What does a government shutdown mean for New York?

The federal government is poised to shut down after midnight on Tuesday for the first time in 17 years. While only federal agencies will be directly affected, New York state and local governments will feel the pinch.

Philip Joyce, a professor of management, finance and leadership at the University of Maryland, told governing.com that citizens may turn to state and local governments expecting them to pick up the slack because at ground level they don’t really care much about distinctions between different levels of government.

Here are six ways the shutdown could affect New York:

1. With the one-year anniversary of superstorm Sandy coming, local governments in the tri-state area are waiting for new flood maps from the Federal Emergency Management Agency. But under a government shutdown, FEMA’s Risk-Mapping program will be closed, delaying the all-important maps used to make insurance determinations for homeowners.

2. The Office of Child Nutrition Programs, which runs the federal free and reduced-price school lunch programs, is funded through the end of October, but in the case of a prolonged shutdown local and state governments will have to step in. During the 2009-’10 school year, more than three out of every four New York City public students received free or reduced-price lunch, while 35.5 percent of New York State public school students participated.

3. The New York City Housing Authority might face problems if the shutdown lasts more than a month. While the Department of Housing and Urban Development projects that most of the nation’s 3,300 public housing authorities have the necessary funds to continue  providing rental assistance through the month, if the shutdown endures they have acknowledged that some authorities may not be able to continue normal operations. Section 8 subsidy payments to tenants will also cease if the agency surpasses its budget authority.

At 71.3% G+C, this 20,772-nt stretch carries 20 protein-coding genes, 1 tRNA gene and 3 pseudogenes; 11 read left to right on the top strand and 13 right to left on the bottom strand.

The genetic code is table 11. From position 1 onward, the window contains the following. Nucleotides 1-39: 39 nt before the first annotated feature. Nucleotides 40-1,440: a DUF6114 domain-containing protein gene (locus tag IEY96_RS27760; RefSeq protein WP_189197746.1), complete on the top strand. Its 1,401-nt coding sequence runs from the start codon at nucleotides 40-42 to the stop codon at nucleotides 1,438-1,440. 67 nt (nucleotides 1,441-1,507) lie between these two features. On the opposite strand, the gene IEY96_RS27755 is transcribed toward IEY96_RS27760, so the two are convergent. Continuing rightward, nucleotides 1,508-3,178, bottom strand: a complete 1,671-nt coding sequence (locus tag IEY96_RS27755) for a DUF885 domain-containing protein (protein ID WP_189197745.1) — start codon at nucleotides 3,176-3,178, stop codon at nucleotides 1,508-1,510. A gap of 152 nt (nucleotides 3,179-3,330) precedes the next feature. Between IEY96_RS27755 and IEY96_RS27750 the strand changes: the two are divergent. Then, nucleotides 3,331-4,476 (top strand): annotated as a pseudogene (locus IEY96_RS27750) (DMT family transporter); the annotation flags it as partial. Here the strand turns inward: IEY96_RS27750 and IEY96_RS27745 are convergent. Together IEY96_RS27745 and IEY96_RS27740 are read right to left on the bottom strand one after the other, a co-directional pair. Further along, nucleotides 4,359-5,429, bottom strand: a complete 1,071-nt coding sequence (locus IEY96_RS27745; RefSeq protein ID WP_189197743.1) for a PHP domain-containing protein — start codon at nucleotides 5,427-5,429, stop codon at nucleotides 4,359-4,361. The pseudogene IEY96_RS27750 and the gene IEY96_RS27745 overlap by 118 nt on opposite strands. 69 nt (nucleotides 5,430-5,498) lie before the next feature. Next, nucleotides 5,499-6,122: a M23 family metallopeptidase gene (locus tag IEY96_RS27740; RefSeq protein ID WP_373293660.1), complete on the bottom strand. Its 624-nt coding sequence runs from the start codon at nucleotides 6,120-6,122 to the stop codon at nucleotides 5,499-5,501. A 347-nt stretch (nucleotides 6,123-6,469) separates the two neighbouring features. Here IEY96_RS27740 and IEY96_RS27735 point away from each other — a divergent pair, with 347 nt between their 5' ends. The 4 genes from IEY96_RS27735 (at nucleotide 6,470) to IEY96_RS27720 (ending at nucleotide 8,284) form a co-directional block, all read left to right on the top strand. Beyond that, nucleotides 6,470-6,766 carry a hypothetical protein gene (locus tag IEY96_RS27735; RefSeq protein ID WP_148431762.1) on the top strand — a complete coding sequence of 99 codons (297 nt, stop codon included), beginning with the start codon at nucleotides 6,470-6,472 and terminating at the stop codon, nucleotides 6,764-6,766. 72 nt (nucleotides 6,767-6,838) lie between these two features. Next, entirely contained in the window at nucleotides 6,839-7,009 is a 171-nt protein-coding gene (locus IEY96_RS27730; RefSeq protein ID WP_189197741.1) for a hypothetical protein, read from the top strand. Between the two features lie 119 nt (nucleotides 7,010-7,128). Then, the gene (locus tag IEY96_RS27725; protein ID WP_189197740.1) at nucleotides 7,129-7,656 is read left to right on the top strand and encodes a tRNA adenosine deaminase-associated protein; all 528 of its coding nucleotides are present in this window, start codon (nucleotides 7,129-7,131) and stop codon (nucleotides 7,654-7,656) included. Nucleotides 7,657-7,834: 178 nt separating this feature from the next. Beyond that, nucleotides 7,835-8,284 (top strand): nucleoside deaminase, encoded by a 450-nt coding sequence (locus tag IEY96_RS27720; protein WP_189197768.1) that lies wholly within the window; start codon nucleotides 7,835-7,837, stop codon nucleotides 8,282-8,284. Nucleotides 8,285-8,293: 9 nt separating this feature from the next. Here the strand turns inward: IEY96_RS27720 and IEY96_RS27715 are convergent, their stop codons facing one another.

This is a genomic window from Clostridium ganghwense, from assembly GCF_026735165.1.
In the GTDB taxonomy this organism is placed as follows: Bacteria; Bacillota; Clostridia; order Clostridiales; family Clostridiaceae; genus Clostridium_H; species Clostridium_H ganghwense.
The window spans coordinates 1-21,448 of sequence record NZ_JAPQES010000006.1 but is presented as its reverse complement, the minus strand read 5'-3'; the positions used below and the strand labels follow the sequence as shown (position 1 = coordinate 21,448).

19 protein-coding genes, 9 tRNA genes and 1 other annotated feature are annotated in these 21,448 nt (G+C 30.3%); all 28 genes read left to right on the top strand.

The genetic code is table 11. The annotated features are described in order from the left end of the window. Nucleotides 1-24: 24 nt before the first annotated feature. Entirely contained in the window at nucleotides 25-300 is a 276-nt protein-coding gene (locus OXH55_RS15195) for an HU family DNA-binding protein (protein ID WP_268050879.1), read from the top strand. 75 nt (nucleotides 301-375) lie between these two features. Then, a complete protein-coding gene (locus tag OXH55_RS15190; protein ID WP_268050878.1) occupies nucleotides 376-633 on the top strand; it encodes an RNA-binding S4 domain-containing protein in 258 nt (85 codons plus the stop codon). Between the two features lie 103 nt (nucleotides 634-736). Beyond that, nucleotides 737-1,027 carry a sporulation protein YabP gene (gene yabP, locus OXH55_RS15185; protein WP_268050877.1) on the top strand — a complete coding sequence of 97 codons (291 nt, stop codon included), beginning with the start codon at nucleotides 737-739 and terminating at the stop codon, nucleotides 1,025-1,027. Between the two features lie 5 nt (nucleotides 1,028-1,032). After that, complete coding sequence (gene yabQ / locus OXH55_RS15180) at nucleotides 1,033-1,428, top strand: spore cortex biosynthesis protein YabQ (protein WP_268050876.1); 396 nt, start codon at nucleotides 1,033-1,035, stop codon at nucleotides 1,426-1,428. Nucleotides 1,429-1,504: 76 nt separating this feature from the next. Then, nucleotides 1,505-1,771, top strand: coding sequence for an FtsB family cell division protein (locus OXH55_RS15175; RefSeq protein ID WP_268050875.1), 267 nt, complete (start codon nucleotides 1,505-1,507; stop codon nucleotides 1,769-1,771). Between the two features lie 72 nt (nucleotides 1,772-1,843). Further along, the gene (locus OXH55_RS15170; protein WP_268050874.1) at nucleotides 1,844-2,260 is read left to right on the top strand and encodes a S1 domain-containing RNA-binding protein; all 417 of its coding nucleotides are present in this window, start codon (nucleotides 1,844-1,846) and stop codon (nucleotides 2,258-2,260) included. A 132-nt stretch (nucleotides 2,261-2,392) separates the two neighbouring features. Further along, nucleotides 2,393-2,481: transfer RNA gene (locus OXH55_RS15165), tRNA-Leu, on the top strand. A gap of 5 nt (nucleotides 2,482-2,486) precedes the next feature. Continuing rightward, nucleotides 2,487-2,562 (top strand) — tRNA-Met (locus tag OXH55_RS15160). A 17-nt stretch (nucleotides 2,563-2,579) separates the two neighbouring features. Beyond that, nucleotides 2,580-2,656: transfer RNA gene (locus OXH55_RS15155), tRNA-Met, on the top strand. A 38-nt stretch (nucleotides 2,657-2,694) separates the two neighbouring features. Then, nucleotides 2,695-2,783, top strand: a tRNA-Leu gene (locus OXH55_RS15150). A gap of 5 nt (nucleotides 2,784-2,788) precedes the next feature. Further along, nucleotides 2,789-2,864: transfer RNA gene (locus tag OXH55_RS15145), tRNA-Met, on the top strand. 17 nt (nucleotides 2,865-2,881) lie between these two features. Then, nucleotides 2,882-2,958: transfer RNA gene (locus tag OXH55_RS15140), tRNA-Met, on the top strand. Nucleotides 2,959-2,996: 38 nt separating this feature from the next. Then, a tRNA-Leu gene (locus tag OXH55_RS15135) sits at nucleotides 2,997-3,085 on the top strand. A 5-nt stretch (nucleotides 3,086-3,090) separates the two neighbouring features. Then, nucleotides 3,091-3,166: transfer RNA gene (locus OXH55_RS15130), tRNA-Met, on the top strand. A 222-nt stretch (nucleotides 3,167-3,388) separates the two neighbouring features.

4. A shutdown would also severely curtail the cash flow to local school districts, because 94 percent of U.S. Department of Education employees will be furloughed. State and city universities might also have a hard time giving their students’ federal grants after a government shutdown because, according to the agency, “those requests won’t be able to be processed in a timely fashion with almost all employees on a forced vacation.”

5. With flu season approaching, the U.S. Centers for Disease Control and Prevention will no longer be able to afford its annual seasonal influenza program. The CDC will not be able to provide technical assistance, analysis and support to state and local partners for infectious disease surveillance.

6. New York State, like states across the country, will have to decide how to deal with state employees who are funded by federal grants. In Virginia, the state will pay these employees through October 4.

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